In the library, I am reading a National Geographic
when you walk in. The article is on bowerbirds.
Your laptop case cradles your hip as you pass
my desk. Macgregor’s bowerbirds build
elaborate arbours in order to attract a mate,
some up to three feet tall. I stack my books slightly higher.

You’ve cut your hair. I pause to appreciate the curve
of your left ear; only bowerbirds share man’s passion
for aesthetics. They festoon their towers with the flotsam
of the forest. Bright leaves and beetles, carefully selected.
You choose the desk’s only other seat. Our gazes meet,
briefly. Somehow I smile. The Australian satin bowerbird

has strikingly blue eyes. They use litter, even Coke
cans, to catch the females’ attention. Half a can of Coke squats
at your elbow. I think it must be a sign. One inventive male
stole a CD to throw rainbows from his twiggy balcony.
Get Into You was Dannii Minogue’s second studio album.
It peaked at fifty-three in the Australian charts. Could you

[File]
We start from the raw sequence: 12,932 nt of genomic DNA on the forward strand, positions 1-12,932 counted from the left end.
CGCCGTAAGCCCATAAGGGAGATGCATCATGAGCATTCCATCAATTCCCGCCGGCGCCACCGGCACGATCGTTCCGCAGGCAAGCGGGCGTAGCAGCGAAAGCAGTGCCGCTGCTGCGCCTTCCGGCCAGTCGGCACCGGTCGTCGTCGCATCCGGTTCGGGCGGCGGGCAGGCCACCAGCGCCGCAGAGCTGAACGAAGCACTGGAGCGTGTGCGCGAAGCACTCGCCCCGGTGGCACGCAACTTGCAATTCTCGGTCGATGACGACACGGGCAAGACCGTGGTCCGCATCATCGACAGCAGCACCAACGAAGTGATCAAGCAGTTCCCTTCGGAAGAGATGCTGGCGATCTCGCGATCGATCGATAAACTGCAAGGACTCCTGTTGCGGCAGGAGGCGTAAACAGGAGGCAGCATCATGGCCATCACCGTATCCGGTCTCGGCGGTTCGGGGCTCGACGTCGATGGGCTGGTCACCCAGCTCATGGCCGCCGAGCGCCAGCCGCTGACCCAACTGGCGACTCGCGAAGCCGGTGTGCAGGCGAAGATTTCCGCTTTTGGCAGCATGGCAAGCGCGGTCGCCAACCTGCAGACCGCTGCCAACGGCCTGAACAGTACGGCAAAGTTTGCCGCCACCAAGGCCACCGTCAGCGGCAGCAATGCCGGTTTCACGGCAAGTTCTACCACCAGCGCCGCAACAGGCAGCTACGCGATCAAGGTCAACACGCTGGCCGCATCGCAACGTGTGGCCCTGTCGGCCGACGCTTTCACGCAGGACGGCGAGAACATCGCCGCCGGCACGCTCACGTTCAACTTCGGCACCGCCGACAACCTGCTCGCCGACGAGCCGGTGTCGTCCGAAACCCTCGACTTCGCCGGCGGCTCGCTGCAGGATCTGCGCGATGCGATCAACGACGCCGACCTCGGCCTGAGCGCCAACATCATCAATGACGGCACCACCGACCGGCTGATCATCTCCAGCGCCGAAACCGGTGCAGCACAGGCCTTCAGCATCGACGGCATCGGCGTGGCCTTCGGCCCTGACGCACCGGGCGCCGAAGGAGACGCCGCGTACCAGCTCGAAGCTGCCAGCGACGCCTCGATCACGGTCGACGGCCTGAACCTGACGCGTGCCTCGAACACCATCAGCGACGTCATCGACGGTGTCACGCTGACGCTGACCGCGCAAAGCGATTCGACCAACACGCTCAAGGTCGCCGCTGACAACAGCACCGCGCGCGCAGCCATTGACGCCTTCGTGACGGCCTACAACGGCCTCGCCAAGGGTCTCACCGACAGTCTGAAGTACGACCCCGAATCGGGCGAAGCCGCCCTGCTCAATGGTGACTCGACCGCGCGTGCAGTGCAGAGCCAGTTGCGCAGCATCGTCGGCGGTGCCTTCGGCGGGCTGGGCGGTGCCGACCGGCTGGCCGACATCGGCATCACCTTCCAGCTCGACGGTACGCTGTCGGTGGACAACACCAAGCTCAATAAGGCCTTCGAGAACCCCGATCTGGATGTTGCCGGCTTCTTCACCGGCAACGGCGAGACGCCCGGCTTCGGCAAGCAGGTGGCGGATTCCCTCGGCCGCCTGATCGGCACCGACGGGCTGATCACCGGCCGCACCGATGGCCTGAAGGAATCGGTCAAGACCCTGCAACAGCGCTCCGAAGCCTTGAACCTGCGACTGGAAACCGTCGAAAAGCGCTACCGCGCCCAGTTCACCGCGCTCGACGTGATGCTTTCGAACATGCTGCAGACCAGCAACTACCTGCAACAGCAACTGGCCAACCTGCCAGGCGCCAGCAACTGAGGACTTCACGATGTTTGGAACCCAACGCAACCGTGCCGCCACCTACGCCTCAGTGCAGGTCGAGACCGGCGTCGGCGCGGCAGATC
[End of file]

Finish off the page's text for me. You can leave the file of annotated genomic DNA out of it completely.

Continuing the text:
get into me? You stretch in your seat. Your hips, again,
conjure thoughts of Rod Stewart. Macgregor’s males,
pictured on page seventy-six, sport an orange crest
reminiscent of Rod Stewart’s hair. This is clearly destiny,
the descent of your arm upending the Coke can,
spilling its dark significance across the desk. You’re up

and gone in seconds. Even the males with the tallest bowers
suffer rejection. But hope clings to the walls of my gut
like fructose syrup to varnished wood. Some bowerbirds
mash leaves into a paint with their beaks. Nothing says class
like a Jackson Pollock. The Macgregor’s bowerbird lives
in Papua New Guinea. Maybe we could be happy there.